Pope Francis continues to preach environmentalism as he addresses crowds in Latin America, a challenging message in poor countries where over-exploitation of natural resources is a constant temptation. These are also countries and populations, however, most at risk from pollution and the ravages of climate change.
Pope Francis’s proof text, when he spoke at the Catholic University in Quito, was Genesis 15: “The LORD God took the man and put him in the garden of Eden to till it and keep it.” Francis underlined that there are two commandments here– human beings are to till the garden, i.e. to shape their physical and spiritual environment. But, less stressed in the Western tradition, he said, is the second commandment, to “keep” or “guard” the garden.
The garden (i.e. nature), he said, is a gift, something bestowed upon us. But it is not a static gift, meant solely to mirror the divine. It is a sphere in which humans are meant to share with the divine in constructing it. Nor is nature the only consideration here– we are also keepers or guardians of each other. That was the error Cain made when he was asked where Abel was, whom he had killed, and he said, “Am I my brother’s keeper?”
Genesis clearly envisaged human beings as keepers or guardians, both of the natural world and of one another.
Francis pointed to the intellectual and technological potential of the university to fulfill this double charge of guardianship, and he praised the role of the youth in fulfilling it. But he stressed that abstract ideas are not enough– we must turn, he said to the concrete.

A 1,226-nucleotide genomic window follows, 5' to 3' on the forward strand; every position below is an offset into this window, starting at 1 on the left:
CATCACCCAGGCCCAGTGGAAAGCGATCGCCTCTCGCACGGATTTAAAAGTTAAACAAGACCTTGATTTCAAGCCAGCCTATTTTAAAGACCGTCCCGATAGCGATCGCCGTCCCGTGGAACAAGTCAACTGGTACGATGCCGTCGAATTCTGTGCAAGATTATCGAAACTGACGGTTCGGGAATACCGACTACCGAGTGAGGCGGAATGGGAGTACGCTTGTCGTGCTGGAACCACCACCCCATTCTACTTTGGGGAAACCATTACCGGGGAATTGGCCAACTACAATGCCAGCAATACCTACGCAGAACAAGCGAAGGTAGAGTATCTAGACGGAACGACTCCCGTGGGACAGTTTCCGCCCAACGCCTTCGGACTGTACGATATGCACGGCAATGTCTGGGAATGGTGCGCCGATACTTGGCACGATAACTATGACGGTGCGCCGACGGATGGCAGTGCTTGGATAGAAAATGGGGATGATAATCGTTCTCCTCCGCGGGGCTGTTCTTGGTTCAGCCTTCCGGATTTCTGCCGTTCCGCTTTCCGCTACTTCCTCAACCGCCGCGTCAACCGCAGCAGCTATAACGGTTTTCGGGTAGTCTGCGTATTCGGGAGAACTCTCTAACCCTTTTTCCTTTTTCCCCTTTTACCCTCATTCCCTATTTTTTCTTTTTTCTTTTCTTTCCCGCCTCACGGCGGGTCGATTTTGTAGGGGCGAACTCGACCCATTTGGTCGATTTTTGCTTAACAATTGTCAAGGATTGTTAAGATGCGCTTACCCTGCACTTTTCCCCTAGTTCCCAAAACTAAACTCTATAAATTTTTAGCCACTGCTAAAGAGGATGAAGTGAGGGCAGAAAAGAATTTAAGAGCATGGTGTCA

He slammed a purely technocratic approach to nature and society, based purely on power and utility. He warned that the good and the truth do not sprout spontaneously from technological and economic power. He urged them to consider urgently the issues of “tilling” and “keeping” our natural resources. He admitted the benefits of individual initiatives, but said in the end we are called to consider the whole and not just the fragments, and to include everyone in our progress. There is, he said, no right of exclusion. We have to be able to answer the question, “Where is your brother?”
Although Pope Francis was speaking somewhat abstractly here, Ecuador’s poor and its indigenous Quechua people took it that he was speaking at least partly about their marginalization.
Given the pope’s encyclical on climate change and the need to move quickly away from hydrocarbons, his message is somewhat challenging for a poor country with a growing oil industry.
But the consequences of not moving quickly away from hydrocarbons for this country could be devastating. Ecuador could very well face a water crisis as its glacier coverage declines because of global warming:
“Between 1996 and 2008, for example, Ecuador’s glacier coverage went down by 28%. Cotopaxi, one of the most active volcanoes in the world—and one of the main sources of water for the Ecuadorian capital of Quito—saw a 30% reduction in glacier coverage between 1976 and 1997.
Empresa Eléctrica Quito, in turn, confirmed that the amount of water available to the capital was reduced by 50% between 1978 and 2008. Between 2050 and 2100 we expect glaciers to retreat at least 55% in the Andes in tandem with an increase in temperature between 2 and 8°C in the Amazon region.”
Communities of the [pdf] Jubones river basin in the south of Ecuador are the most vulnerable to the effects of climate change. Many also feel that artificial fertilizers have caused environmental damage and are returning to composting in the traditional way. These are among the communities that Pope Francis was sticking up for.
Despite its oil industry, Ecuador has a very low carbon footprint and nearly 60 percent of its energy is generated by renewables, mainly hydro. It is also, however, moving ahead with wind and solar installations, being rich in both energy sources. It may be that the young engineers and entrepreneurs at Catholic University will take away from the pope’s message a new urgency in implementing a renewable energy revolution in the country.
This post originally ran on Juan Cole’s Web page.